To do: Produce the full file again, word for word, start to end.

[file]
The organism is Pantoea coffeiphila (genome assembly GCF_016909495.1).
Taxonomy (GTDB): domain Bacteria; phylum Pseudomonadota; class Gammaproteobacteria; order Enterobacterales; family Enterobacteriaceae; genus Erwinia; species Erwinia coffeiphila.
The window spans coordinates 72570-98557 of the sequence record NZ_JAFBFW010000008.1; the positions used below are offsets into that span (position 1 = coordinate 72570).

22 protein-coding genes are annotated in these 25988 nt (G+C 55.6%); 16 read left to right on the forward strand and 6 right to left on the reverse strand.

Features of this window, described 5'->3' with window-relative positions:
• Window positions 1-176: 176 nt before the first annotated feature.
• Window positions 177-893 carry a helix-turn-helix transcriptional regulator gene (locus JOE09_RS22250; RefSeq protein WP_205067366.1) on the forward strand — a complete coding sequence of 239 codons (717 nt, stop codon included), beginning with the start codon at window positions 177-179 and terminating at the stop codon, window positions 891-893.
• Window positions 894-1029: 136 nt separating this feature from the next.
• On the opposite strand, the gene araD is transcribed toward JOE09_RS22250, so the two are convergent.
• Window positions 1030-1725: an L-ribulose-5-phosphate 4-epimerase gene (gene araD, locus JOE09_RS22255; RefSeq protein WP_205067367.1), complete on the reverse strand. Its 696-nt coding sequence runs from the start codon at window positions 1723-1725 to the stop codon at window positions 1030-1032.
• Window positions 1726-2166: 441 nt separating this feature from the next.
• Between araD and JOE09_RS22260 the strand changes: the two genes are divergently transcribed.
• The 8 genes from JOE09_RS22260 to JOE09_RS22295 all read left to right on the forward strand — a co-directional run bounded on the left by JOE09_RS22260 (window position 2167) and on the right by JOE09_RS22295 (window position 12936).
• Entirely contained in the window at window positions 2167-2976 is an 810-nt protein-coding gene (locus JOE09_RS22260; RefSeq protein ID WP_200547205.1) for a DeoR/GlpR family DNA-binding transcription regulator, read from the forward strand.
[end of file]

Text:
The organism is Pantoea coffeiphila (genome assembly GCF_016909495.1).
Taxonomy (GTDB): domain Bacteria; phylum Pseudomonadota; class Gammaproteobacteria; order Enterobacterales; family Enterobacteriaceae; genus Erwinia; species Erwinia coffeiphila.
The window spans coordinates 72570-98557 of the sequence record NZ_JAFBFW010000008.1; the positions used below are offsets into that span (position 1 = coordinate 72570).

22 protein-coding genes are annotated in these 25988 nt (G+C 55.6%); 16 read left to right on the forward strand and 6 right to left on the reverse strand.

Features of this window, described 5'->3' with window-relative positions:
• Window positions 1-176: 176 nt before the first annotated feature.
• Window positions 177-893 carry a helix-turn-helix transcriptional regulator gene (locus JOE09_RS22250; RefSeq protein WP_205067366.1) on the forward strand — a complete coding sequence of 239 codons (717 nt, stop codon included), beginning with the start codon at window positions 177-179 and terminating at the stop codon, window positions 891-893.
• Window positions 894-1029: 136 nt separating this feature from the next.
• On the opposite strand, the gene araD is transcribed toward JOE09_RS22250, so the two are convergent.
• Window positions 1030-1725: an L-ribulose-5-phosphate 4-epimerase gene (gene araD, locus JOE09_RS22255; RefSeq protein WP_205067367.1), complete on the reverse strand. Its 696-nt coding sequence runs from the start codon at window positions 1723-1725 to the stop codon at window positions 1030-1032.
• Window positions 1726-2166: 441 nt separating this feature from the next.
• Between araD and JOE09_RS22260 the strand changes: the two genes are divergently transcribed.
• The 8 genes from JOE09_RS22260 to JOE09_RS22295 all read left to right on the forward strand — a co-directional run bounded on the left by JOE09_RS22260 (window position 2167) and on the right by JOE09_RS22295 (window position 12936).
• Entirely contained in the window at window positions 2167-2976 is an 810-nt protein-coding gene (locus JOE09_RS22260; RefSeq protein ID WP_200547205.1) for a DeoR/GlpR family DNA-binding transcription regulator, read from the forward strand.